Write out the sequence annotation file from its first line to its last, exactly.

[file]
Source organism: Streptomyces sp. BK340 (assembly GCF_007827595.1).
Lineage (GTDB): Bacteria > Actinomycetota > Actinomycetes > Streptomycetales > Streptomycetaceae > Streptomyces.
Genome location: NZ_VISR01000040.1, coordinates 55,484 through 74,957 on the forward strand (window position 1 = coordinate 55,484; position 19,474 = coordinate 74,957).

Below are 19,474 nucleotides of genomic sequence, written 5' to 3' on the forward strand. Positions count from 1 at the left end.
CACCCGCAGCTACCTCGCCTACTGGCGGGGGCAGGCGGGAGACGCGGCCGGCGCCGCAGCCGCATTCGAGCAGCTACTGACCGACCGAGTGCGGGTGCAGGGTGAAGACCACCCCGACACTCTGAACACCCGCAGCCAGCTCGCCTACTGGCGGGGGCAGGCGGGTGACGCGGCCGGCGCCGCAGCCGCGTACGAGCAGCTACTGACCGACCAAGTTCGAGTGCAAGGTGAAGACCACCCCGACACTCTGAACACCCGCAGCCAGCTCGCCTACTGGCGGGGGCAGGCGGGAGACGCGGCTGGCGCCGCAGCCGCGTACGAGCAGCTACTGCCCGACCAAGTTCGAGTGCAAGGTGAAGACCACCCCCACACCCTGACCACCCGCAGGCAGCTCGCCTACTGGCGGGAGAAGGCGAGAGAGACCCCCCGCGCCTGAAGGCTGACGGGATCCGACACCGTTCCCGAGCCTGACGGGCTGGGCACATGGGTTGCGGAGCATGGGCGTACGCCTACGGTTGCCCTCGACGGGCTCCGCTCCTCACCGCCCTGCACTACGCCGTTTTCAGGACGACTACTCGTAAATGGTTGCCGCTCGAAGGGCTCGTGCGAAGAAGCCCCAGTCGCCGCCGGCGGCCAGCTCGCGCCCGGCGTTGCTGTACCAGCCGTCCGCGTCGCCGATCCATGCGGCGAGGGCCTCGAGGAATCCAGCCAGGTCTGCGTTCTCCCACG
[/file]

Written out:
Source organism: Streptomyces sp. BK340 (assembly GCF_007827595.1).
Lineage (GTDB): Bacteria > Actinomycetota > Actinomycetes > Streptomycetales > Streptomycetaceae > Streptomyces.
Genome location: NZ_VISR01000040.1, coordinates 55,484 through 74,957 on the forward strand (window position 1 = coordinate 55,484; position 19,474 = coordinate 74,957).

Below are 19,474 nucleotides of genomic sequence, written 5' to 3' on the forward strand. Positions count from 1 at the left end.
CACCCGCAGCTACCTCGCCTACTGGCGGGGGCAGGCGGGAGACGCGGCCGGCGCCGCAGCCGCATTCGAGCAGCTACTGACCGACCGAGTGCGGGTGCAGGGTGAAGACCACCCCGACACTCTGAACACCCGCAGCCAGCTCGCCTACTGGCGGGGGCAGGCGGGTGACGCGGCCGGCGCCGCAGCCGCGTACGAGCAGCTACTGACCGACCAAGTTCGAGTGCAAGGTGAAGACCACCCCGACACTCTGAACACCCGCAGCCAGCTCGCCTACTGGCGGGGGCAGGCGGGAGACGCGGCTGGCGCCGCAGCCGCGTACGAGCAGCTACTGCCCGACCAAGTTCGAGTGCAAGGTGAAGACCACCCCCACACCCTGACCACCCGCAGGCAGCTCGCCTACTGGCGGGAGAAGGCGAGAGAGACCCCCCGCGCCTGAAGGCTGACGGGATCCGACACCGTTCCCGAGCCTGACGGGCTGGGCACATGGGTTGCGGAGCATGGGCGTACGCCTACGGTTGCCCTCGACGGGCTCCGCTCCTCACCGCCCTGCACTACGCCGTTTTCAGGACGACTACTCGTAAATGGTTGCCGCTCGAAGGGCTCGTGCGAAGAAGCCCCAGTCGCCGCCGGCGGCCAGCTCGCGCCCGGCGTTGCTGTACCAGCCGTCCGCGTCGCCGATCCATGCGGCGAGGGCCTCGAGGAATCCAGCCAGGTCTGCGTTCTCCCACG